Home > Your Life > Planning Family Holidays

Planning Family Holidays

By: Scott McBride - Updated: 21 Sep 2012 | comments*Discuss
Work School Memories Holiday Mum Beach

Holidays give families the chance to spend time together, away from the daily grind of work and school, and create a bank of happy memories. Even just planning a holiday can give everyone a lift.

The skill is finding a holiday that will cater for everyone's needs. A working mum might want a relaxing rest on a sun-kissed beach in Barbados, while the children are desperate to fly to Florida and visit Disney World and the stay-at-home dad fancies an African safari.

It is important to involve the children in these negotiations. Listen to each person's point of view, distinguish between needs and desires and find a compromise acceptable to all. Easier said than done, perhaps, with different age groups and interests involved. The trick is to make the children feel as though their view has had a significant impact on determining the type of holiday the family chose, while the parents retain the decisive role.

Planning a Family Holiday

If done well, these family negotiations can allow the family to benefit from the positive effects of planning a holiday. It has been shown that even the anticipation of going on holiday can impact upon emotional wellbeing. Those who know when they are going on holiday tend to be much happier with their lives as a whole and in particular with their family, financial and health status.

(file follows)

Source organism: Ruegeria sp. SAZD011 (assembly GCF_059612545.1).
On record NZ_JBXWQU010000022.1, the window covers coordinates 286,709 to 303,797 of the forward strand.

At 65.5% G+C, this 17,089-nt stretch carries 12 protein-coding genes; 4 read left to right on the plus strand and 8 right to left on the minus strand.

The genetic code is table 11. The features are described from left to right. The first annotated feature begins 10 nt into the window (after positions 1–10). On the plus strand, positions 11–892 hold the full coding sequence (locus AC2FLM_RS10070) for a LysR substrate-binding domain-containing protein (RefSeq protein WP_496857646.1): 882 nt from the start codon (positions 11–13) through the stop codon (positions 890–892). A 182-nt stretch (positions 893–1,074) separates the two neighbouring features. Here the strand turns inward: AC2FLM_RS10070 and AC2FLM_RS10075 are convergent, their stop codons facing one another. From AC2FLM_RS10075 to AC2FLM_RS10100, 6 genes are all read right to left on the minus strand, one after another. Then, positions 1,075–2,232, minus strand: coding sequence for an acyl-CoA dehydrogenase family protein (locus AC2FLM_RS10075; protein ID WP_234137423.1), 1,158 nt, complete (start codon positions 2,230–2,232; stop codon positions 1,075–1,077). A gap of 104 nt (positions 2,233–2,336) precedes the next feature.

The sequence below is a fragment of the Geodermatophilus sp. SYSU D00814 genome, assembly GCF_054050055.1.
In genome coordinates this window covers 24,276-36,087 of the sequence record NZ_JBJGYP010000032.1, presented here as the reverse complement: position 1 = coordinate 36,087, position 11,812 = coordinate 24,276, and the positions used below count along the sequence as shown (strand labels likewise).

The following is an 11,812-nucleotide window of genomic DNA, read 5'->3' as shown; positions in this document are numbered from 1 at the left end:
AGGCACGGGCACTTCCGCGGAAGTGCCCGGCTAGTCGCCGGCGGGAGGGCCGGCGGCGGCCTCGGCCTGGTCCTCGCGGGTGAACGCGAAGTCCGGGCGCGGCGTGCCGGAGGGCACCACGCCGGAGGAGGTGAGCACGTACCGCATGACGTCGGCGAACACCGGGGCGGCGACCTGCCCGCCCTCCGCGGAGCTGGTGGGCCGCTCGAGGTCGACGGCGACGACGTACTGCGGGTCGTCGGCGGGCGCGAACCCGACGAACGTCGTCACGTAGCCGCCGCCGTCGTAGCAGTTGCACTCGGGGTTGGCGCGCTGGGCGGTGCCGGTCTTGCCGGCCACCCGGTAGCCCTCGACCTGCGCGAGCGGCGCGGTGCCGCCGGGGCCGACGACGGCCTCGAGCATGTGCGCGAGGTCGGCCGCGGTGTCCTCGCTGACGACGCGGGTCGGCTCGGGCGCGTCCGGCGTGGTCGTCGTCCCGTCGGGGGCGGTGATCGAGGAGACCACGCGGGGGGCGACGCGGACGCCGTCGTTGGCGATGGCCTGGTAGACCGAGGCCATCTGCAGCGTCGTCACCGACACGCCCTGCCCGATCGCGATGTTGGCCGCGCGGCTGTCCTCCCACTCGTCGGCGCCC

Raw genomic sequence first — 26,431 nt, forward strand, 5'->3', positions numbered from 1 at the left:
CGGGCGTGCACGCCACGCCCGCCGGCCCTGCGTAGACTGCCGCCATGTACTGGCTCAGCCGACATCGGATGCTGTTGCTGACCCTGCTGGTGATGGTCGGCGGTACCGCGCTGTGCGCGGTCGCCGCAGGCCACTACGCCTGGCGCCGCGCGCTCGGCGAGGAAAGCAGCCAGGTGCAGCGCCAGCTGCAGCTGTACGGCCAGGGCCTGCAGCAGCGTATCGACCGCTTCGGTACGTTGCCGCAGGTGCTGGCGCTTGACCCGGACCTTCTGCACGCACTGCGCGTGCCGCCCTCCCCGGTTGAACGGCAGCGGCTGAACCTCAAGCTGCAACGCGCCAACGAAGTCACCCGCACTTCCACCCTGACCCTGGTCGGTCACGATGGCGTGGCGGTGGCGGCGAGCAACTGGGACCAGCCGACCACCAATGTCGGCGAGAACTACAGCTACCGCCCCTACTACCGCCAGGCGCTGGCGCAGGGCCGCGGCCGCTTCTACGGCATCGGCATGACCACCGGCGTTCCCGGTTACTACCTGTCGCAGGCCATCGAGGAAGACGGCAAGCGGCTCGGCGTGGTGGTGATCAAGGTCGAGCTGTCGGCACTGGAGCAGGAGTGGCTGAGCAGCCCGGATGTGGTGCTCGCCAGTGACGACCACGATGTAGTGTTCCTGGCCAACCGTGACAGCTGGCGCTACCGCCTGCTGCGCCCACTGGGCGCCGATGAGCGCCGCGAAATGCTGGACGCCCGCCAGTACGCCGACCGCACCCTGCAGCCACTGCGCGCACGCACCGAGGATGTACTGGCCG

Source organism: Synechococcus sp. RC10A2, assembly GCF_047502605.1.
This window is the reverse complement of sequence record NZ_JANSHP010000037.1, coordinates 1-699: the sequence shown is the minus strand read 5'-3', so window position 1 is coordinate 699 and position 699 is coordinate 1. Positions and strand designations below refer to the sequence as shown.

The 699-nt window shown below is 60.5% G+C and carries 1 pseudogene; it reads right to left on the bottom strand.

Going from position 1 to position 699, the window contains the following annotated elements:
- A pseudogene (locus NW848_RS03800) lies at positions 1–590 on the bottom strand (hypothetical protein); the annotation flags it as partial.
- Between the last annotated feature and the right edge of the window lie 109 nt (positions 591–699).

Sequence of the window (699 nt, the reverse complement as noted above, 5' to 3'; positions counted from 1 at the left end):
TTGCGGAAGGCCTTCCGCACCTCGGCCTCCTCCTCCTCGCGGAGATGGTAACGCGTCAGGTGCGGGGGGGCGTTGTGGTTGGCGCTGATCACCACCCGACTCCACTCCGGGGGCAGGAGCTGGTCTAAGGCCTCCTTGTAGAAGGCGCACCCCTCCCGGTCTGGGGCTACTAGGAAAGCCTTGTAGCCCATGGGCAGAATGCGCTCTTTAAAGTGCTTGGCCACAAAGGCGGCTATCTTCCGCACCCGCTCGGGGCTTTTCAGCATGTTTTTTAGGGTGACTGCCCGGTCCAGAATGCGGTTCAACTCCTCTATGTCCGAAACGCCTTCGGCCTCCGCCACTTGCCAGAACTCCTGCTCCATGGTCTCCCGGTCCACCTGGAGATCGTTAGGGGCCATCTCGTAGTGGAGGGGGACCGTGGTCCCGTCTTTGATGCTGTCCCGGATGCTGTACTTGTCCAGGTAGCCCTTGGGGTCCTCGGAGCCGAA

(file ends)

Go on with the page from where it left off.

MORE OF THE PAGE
Then there are the financial limitations to be taken into account. The heart may say South America when the bank balance says Center Parcs. Children at school may complain that everyone else in their class is jetting off to exotic locations while they are having to make do with a caravan site in the Lake District. What is probably closer to the truth is that the globe trotters are making more noise about it that those heading for more modest holiday destinations.

Parents may not want to tell their children that they will be spending two weeks in Blackpool because they cannot afford to go to Las Vegas. But part of the parenting role is to make children financially literate and the funding of a holiday may help to introduce children to the ideas of budgeting, saving, and appreciating the value of money.

Holiday Fears

Although most children will be thrilled by the prospect of going on holiday, some may be a little worried and there can be various reasons for this anxiety. A child may be concerned about what will happen to a pet while the family are away, but a daily text from the kennels may be enough reassurance that all is well.

If a child is apprehensive about the journey, food or change in environment, a detailed look at the brochure, trial run to the airport or some ethnic takeaways can provide the answers. Young children may struggle with the concept of time, but marking departure and return dates on a calendar can allay fears that the holiday represents some kind of permanent move.

Whatever the fear, it is better met head on and dealt with, as avoiding it will only maintain or even extend that dread. So rather than cancelling plans, give an anxious child plenty of reassurance and talk about the fun and excitement that lies ahead in a positive manner.

You might also like...
Share Your Story, Join the Discussion or Seek Advice..
Why not be the first to leave a comment for discussion, ask for advice or share your story...

If you'd like to ask a question one of our experts (workload permitting) or a helpful reader hopefully can help you... We also love comments and interesting stories

(never shown)
(never shown)
(never shown)
(never shown)
Enter word: